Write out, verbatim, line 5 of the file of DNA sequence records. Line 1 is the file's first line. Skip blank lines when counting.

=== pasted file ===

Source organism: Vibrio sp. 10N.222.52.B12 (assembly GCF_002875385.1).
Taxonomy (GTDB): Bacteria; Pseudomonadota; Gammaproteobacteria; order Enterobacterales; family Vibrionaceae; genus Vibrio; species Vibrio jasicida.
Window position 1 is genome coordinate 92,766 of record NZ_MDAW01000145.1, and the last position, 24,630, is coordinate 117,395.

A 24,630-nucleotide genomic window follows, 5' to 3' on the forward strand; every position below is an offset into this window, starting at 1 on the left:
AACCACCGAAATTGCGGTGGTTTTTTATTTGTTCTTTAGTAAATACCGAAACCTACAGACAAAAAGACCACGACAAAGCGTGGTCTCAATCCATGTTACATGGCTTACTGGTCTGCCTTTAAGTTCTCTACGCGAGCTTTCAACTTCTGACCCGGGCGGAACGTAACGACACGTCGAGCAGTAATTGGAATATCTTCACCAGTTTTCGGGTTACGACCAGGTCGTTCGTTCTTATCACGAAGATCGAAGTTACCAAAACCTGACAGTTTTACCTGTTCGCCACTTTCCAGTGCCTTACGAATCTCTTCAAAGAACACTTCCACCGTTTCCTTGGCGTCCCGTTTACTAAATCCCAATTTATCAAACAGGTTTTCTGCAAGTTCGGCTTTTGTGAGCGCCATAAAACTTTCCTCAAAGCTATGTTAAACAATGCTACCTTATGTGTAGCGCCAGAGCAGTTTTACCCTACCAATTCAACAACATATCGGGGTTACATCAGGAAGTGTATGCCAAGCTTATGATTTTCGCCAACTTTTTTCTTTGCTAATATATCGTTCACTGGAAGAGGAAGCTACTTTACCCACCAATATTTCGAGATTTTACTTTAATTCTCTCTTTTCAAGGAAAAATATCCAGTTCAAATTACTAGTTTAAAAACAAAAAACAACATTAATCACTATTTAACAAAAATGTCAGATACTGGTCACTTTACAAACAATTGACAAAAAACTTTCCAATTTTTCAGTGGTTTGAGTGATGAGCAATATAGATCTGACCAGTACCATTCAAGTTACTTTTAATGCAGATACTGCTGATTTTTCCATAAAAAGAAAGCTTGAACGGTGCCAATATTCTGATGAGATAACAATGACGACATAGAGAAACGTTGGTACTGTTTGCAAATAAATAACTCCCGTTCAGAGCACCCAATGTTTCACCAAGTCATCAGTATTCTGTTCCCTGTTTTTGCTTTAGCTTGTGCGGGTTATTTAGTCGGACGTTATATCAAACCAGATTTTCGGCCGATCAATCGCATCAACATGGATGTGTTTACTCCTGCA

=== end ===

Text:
AACCACCGAAATTGCGGTGGTTTTTTATTTGTTCTTTAGTAAATACCGAAACCTACAGACAAAAAGACCACGACAAAGCGTGGTCTCAATCCATGTTACATGGCTTACTGGTCTGCCTTTAAGTTCTCTACGCGAGCTTTCAACTTCTGACCCGGGCGGAACGTAACGACACGTCGAGCAGTAATTGGAATATCTTCACCAGTTTTCGGGTTACGACCAGGTCGTTCGTTCTTATCACGAAGATCGAAGTTACCAAAACCTGACAGTTTTACCTGTTCGCCACTTTCCAGTGCCTTACGAATCTCTTCAAAGAACACTTCCACCGTTTCCTTGGCGTCCCGTTTACTAAATCCCAATTTATCAAACAGGTTTTCTGCAAGTTCGGCTTTTGTGAGCGCCATAAAACTTTCCTCAAAGCTATGTTAAACAATGCTACCTTATGTGTAGCGCCAGAGCAGTTTTACCCTACCAATTCAACAACATATCGGGGTTACATCAGGAAGTGTATGCCAAGCTTATGATTTTCGCCAACTTTTTTCTTTGCTAATATATCGTTCACTGGAAGAGGAAGCTACTTTACCCACCAATATTTCGAGATTTTACTTTAATTCTCTCTTTTCAAGGAAAAATATCCAGTTCAAATTACTAGTTTAAAAACAAAAAACAACATTAATCACTATTTAACAAAAATGTCAGATACTGGTCACTTTACAAACAATTGACAAAAAACTTTCCAATTTTTCAGTGGTTTGAGTGATGAGCAATATAGATCTGACCAGTACCATTCAAGTTACTTTTAATGCAGATACTGCTGATTTTTCCATAAAAAGAAAGCTTGAACGGTGCCAATATTCTGATGAGATAACAATGACGACATAGAGAAACGTTGGTACTGTTTGCAAATAAATAACTCCCGTTCAGAGCACCCAATGTTTCACCAAGTCATCAGTATTCTGTTCCCTGTTTTTGCTTTAGCTTGTGCGGGTTATTTAGTCGGACGTTATATCAAACCAGATTTTCGGCCGATCAATCGCATCAACATGGATGTGTTTACTCCTGCA